One of the special needs travel discoveries I made during 2017 was the existence of a travel company and nonprofit in Central Texas focused on serving families that care for a special needs child.
I learned about this incredible resource at an Autism Treatment Forum meeting where the group heard from speaker, Karen S. Duncan, MS, about her nonprofit organization, AWADAE (Adventures with Autism, Down Syndrome and Epilepsy). Ms. Duncan is a certified travel counselor who created AWADAE to help special needs families have the chance to travel together as a family. She arranges trips that pair therapists with families along with any other wraparound resources that a family might need to make their trips run smoothly. Currently, Ms. Duncan is focused on cruises and tours for these adventures.
Recently, I got a chance to sit down with Ms. Duncan for an interview, and I will be sharing more about this important nonprofit in future blogs.
Trying to help other families like mine travel more easily was the reason I started this blog back in 2011. Air travel was the most challenging aspect of going on a trip for my son, so I spent a lot of time researching this area. Recently, the US Dept. of Transportation provided guidelines to airlines about travelers with developmental disabilities. To read the full document, click here.
I’m excited by the recent additions of more and more programs offered by cultural institutions to provide services to differing types of disabilities. For years, ADA has meant wheelchair accessibility, and that’s very important, but also important is meeting the needs of those with intellectual and developmental disabilities, those with visual impairments and other types of disabilities beyond providing a ramp into a building. Speaking from the perspective of a parent with a child with autism, I can tell you that my son benefits ENORMOUSLY from cultural institutions like libraries, museums, and concerts when he can manage the sensory issues. I’m happy to share that our local museum the Thinkery here in Austin has provided several days a year specifically geared to the needs of children with autism and other sensory issues. It’s a great way to enjoy things that typical families take for granted. We all want our kids to enjoy being kids. These community initiatives allow us as parents to help provide that. If you know of a good cultural program that benefits people with an intellectual or developmental disability in your city that you’d like to share, please feel free to add a comment and let us know about it.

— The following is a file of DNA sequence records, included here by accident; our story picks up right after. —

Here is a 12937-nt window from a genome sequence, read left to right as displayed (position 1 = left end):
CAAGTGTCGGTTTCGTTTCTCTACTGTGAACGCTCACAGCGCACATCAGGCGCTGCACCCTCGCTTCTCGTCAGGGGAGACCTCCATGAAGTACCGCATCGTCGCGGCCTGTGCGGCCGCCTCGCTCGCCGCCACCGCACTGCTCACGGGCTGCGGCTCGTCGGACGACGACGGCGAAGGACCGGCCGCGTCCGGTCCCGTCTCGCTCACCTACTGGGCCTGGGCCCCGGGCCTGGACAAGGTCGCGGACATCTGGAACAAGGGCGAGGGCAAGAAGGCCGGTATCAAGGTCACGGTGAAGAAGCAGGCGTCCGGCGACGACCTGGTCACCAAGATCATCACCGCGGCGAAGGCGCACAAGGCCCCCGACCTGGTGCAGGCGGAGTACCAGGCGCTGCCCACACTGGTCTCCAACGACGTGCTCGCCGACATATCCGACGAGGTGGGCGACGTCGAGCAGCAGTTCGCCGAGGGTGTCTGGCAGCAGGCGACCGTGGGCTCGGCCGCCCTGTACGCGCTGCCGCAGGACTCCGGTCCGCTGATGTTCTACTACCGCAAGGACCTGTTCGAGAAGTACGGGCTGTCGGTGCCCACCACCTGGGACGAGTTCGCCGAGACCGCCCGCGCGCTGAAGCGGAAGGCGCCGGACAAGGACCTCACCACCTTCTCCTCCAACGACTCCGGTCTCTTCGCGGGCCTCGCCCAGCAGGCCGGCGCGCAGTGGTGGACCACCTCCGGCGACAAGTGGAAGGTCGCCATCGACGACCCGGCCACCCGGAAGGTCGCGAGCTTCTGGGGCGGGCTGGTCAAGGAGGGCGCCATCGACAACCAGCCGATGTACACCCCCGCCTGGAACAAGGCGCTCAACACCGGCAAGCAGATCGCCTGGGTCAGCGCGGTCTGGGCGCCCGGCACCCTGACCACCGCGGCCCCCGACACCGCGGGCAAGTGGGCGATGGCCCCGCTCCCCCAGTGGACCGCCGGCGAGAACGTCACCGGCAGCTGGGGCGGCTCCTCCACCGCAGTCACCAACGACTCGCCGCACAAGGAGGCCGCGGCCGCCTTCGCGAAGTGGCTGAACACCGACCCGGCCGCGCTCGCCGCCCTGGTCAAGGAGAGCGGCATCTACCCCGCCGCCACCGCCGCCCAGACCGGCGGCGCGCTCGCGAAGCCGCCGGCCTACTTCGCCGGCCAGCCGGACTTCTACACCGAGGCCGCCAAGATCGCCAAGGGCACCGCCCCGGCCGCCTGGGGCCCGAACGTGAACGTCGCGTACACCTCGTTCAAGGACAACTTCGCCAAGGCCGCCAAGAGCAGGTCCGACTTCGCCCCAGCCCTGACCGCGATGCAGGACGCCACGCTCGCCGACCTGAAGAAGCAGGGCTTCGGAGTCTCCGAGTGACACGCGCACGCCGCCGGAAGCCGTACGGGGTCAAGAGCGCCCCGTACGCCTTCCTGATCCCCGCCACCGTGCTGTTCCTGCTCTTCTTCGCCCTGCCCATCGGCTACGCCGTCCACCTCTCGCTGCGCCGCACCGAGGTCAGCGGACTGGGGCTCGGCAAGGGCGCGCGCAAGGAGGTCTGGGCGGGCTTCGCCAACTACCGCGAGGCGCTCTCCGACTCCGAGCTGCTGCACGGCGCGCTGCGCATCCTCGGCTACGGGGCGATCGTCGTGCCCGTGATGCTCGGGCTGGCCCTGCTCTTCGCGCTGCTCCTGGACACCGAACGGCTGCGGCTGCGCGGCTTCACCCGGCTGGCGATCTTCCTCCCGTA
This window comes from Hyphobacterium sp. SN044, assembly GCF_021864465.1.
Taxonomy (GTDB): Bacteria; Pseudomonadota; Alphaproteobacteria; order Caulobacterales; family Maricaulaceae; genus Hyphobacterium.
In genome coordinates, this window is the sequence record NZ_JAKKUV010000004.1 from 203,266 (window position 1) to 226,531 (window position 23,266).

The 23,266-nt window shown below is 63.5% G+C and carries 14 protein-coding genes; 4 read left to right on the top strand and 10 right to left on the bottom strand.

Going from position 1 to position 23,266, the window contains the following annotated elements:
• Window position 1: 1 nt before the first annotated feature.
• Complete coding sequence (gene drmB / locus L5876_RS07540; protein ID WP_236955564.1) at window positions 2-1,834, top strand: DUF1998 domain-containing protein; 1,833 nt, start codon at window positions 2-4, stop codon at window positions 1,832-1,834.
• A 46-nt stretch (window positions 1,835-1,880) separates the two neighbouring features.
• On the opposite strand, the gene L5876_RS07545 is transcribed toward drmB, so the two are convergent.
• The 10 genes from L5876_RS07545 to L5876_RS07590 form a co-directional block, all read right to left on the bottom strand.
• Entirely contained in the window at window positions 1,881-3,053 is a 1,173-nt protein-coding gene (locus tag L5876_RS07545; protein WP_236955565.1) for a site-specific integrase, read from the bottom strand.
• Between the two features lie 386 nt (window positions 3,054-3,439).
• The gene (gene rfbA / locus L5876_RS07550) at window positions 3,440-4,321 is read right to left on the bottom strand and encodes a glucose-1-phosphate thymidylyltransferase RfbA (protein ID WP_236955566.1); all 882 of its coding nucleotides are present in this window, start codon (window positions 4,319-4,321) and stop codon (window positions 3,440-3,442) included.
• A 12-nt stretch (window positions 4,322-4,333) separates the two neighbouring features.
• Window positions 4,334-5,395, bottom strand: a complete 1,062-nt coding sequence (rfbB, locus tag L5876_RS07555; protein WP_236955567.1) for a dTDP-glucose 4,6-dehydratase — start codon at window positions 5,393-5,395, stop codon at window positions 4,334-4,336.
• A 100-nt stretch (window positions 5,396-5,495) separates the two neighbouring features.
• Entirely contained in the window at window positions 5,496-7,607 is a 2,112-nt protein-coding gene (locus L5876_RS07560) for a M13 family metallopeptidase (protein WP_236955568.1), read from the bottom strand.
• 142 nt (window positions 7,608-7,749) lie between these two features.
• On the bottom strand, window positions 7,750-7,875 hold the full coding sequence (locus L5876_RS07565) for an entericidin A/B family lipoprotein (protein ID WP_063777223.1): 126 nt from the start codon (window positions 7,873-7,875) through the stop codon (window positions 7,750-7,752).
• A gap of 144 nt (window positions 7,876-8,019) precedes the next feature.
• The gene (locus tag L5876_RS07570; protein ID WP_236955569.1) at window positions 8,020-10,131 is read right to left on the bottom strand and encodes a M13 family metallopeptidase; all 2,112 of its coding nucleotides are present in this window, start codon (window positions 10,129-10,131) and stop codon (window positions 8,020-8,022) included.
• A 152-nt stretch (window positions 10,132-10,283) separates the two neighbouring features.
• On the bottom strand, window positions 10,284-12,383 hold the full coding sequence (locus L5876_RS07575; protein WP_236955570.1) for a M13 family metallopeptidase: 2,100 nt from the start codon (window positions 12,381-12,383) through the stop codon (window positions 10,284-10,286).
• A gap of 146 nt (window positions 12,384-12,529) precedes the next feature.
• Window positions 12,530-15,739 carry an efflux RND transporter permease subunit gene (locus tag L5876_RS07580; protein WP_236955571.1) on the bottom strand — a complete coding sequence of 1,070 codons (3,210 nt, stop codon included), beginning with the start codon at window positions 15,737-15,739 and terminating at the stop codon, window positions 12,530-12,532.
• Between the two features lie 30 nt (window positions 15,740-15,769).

The new “Luci and Ian Family Garden” is just wonderful. In fact, my son says it’s like “A Village of Wonder!” He could have stayed for a few hours which is really saying a lot because we normally just spend around 30 minutes at most places due to the usual cuprits–crowds, noise, or boredom. While we were there, he was wandering around and exploring and really grooving on the beauty of this new addition to the Wildflower Center. It’s “autism friendly” because there is just so much space to roam and no prescribed way that visitors are expected to interact with the park. This kind of natural setting + open areas = our most successful outings.
Also, as a bonus for the entire family, the Lady Bird Center boasts a restaurant. It’s small and quiet (perfect for keeping sensory overload at bay) and has several gluten-free options. Nothing specifically gluten-free, but there are options, like baked potatoes, salads and chicken dishes. From this limited menu, we were able to cobble together a very healthy meal for our son who is on the gluten-free, dairy-free diet that many kids on the spectrum live on.
On the Autism Friendly scale: Our family gives this family field trip location a BIG thumbs up for beauty, calm, and best of all, wonder.
Well, I’m running about a month behind on this post, but didn’t want to let the year go by without saying that The Austin Trail of Lights has special needs accommodations and we found the event to be a really great experience for our son with autism and our typically developing toddler.